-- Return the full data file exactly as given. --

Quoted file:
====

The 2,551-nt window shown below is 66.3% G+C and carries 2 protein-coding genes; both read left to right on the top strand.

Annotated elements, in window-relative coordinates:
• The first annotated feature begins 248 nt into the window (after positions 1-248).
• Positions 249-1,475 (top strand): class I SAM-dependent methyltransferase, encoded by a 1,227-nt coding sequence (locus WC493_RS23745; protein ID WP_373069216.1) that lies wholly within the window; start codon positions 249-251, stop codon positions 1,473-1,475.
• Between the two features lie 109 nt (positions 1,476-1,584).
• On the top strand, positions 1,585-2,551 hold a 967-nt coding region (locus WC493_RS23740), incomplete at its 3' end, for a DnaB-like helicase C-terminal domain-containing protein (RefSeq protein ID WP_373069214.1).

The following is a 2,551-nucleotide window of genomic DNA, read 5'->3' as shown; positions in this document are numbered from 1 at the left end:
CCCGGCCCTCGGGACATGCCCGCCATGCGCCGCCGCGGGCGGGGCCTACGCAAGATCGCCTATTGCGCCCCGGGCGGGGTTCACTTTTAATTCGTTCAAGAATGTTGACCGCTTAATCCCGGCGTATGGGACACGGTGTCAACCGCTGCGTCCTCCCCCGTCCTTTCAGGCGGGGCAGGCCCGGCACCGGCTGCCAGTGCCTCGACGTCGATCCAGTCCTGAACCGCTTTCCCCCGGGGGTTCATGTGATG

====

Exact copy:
The 2,551-nt window shown below is 66.3% G+C and carries 2 protein-coding genes; both read left to right on the top strand.

Annotated elements, in window-relative coordinates:
• The first annotated feature begins 248 nt into the window (after positions 1-248).
• Positions 249-1,475 (top strand): class I SAM-dependent methyltransferase, encoded by a 1,227-nt coding sequence (locus WC493_RS23745; protein ID WP_373069216.1) that lies wholly within the window; start codon positions 249-251, stop codon positions 1,473-1,475.
• Between the two features lie 109 nt (positions 1,476-1,584).
• On the top strand, positions 1,585-2,551 hold a 967-nt coding region (locus WC493_RS23740), incomplete at its 3' end, for a DnaB-like helicase C-terminal domain-containing protein (RefSeq protein ID WP_373069214.1).

The following is a 2,551-nucleotide window of genomic DNA, read 5'->3' as shown; positions in this document are numbered from 1 at the left end:
CCCGGCCCTCGGGACATGCCCGCCATGCGCCGCCGCGGGCGGGGCCTACGCAAGATCGCCTATTGCGCCCCGGGCGGGGTTCACTTTTAATTCGTTCAAGAATGTTGACCGCTTAATCCCGGCGTATGGGACACGGTGTCAACCGCTGCGTCCTCCCCCGTCCTTTCAGGCGGGGCAGGCCCGGCACCGGCTGCCAGTGCCTCGACGTCGATCCAGTCCTGAACCGCTTTCCCCCGGGGGTTCATGTGATG